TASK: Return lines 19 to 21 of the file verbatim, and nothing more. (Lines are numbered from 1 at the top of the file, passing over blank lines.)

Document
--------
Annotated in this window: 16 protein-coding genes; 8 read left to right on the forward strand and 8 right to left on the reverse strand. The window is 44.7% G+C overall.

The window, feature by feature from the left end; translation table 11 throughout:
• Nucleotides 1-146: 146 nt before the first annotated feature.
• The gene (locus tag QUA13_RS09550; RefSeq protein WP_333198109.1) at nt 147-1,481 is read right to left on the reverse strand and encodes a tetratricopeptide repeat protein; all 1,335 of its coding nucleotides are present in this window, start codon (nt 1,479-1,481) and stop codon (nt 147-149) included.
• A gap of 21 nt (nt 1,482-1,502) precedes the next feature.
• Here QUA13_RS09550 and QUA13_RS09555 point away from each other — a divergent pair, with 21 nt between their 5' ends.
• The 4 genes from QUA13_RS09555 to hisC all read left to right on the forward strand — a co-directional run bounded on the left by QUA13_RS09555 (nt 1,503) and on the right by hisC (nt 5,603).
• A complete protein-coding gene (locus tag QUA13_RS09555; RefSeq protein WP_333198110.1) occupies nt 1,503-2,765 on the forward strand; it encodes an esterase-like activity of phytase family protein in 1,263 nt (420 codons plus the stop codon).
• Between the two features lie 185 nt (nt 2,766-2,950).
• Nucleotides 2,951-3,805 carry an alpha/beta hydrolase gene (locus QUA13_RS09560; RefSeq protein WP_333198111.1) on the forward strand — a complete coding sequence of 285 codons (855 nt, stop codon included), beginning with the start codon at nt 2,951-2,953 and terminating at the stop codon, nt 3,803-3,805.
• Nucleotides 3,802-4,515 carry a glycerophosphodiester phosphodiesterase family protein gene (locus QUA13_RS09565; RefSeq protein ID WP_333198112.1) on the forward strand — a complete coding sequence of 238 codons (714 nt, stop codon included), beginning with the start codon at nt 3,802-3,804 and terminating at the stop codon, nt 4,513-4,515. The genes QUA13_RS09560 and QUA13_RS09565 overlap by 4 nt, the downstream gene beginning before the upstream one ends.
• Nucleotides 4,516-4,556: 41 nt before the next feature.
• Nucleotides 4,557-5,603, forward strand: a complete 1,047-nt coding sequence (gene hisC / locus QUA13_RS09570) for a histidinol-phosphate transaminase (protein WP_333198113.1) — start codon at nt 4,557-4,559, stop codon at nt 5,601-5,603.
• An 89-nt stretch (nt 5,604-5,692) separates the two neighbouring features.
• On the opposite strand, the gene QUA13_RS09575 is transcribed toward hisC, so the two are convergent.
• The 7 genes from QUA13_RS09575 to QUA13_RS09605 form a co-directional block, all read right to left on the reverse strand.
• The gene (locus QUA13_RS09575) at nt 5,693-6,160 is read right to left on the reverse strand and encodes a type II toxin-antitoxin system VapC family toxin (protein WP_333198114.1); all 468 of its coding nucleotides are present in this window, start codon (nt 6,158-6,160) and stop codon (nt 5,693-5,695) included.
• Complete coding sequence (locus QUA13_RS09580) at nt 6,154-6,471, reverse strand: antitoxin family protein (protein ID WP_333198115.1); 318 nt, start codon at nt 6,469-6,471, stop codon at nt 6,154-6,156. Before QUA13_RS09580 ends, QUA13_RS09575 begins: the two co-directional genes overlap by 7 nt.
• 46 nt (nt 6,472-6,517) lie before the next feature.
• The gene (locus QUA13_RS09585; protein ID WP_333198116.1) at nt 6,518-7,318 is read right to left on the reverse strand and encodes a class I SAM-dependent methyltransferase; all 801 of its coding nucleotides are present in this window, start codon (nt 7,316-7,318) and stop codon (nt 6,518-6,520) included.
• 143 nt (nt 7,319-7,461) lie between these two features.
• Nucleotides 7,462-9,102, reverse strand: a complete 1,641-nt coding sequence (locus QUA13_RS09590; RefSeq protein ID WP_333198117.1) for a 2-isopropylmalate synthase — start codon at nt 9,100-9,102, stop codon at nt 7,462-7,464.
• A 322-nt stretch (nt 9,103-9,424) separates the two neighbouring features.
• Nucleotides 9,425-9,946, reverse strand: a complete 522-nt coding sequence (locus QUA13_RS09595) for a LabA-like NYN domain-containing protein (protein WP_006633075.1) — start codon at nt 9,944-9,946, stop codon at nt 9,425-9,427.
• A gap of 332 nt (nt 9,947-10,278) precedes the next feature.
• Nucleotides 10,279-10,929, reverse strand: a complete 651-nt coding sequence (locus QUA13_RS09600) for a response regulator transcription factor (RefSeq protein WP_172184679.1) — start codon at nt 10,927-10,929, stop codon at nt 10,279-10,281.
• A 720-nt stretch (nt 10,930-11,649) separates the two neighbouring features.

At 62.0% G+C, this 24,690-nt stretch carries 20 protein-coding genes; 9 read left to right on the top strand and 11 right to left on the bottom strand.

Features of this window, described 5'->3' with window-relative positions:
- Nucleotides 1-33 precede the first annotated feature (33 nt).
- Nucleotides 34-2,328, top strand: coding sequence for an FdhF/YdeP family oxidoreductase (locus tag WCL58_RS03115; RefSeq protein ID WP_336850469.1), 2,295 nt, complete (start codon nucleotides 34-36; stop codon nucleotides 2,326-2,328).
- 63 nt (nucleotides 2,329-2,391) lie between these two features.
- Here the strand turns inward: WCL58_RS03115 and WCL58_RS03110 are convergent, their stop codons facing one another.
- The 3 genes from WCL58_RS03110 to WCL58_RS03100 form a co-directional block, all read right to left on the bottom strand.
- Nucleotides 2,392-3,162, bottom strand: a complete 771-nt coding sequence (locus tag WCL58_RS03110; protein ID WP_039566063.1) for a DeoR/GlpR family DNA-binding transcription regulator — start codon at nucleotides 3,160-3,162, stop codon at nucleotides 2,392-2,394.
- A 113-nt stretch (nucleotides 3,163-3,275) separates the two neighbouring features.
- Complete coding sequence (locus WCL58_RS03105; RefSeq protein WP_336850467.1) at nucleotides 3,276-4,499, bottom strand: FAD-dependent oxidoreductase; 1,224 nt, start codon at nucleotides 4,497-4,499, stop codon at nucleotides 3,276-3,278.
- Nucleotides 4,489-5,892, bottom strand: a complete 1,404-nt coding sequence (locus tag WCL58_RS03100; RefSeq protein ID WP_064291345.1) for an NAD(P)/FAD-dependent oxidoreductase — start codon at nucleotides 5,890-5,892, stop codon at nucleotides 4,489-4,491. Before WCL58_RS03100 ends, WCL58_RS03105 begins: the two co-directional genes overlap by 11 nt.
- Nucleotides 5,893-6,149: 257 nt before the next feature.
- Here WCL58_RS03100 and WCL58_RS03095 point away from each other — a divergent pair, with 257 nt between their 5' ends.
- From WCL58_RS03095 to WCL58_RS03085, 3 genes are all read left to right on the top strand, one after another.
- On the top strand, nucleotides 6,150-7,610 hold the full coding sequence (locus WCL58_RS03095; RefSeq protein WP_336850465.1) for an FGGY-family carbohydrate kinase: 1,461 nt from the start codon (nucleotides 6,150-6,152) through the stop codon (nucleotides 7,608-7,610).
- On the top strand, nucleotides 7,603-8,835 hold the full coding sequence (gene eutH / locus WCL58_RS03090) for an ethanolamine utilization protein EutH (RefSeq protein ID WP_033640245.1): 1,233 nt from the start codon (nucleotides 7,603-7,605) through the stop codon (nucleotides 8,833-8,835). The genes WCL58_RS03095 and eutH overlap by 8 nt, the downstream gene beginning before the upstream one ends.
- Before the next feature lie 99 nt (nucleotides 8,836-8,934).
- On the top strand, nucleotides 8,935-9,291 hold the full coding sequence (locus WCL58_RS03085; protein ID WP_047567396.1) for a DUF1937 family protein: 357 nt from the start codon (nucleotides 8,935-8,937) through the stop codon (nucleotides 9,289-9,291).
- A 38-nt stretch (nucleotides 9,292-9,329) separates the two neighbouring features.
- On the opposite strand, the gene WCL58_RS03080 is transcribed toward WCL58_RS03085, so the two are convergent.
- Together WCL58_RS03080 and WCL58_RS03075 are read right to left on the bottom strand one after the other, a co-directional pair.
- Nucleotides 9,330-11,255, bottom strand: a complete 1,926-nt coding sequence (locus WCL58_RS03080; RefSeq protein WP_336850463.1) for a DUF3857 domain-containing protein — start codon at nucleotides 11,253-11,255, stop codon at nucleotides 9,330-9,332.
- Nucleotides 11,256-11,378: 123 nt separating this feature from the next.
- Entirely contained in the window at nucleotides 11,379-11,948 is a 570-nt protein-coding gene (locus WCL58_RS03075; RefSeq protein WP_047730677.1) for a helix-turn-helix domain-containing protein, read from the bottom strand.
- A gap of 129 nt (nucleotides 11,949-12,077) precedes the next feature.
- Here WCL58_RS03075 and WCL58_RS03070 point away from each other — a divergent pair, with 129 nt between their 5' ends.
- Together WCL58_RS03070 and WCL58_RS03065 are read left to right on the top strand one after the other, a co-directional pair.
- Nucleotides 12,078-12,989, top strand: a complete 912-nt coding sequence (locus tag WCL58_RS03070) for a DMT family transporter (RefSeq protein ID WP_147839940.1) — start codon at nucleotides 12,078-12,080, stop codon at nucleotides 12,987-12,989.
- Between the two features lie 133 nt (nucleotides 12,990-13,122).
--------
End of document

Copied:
• 46 nt (nt 6,472-6,517) lie before the next feature.
• The gene (locus QUA13_RS09585; protein ID WP_333198116.1) at nt 6,518-7,318 is read right to left on the reverse strand and encodes a class I SAM-dependent methyltransferase; all 801 of its coding nucleotides are present in this window, start codon (nt 7,316-7,318) and stop codon (nt 6,518-6,520) included.
• 143 nt (nt 7,319-7,461) lie between these two features.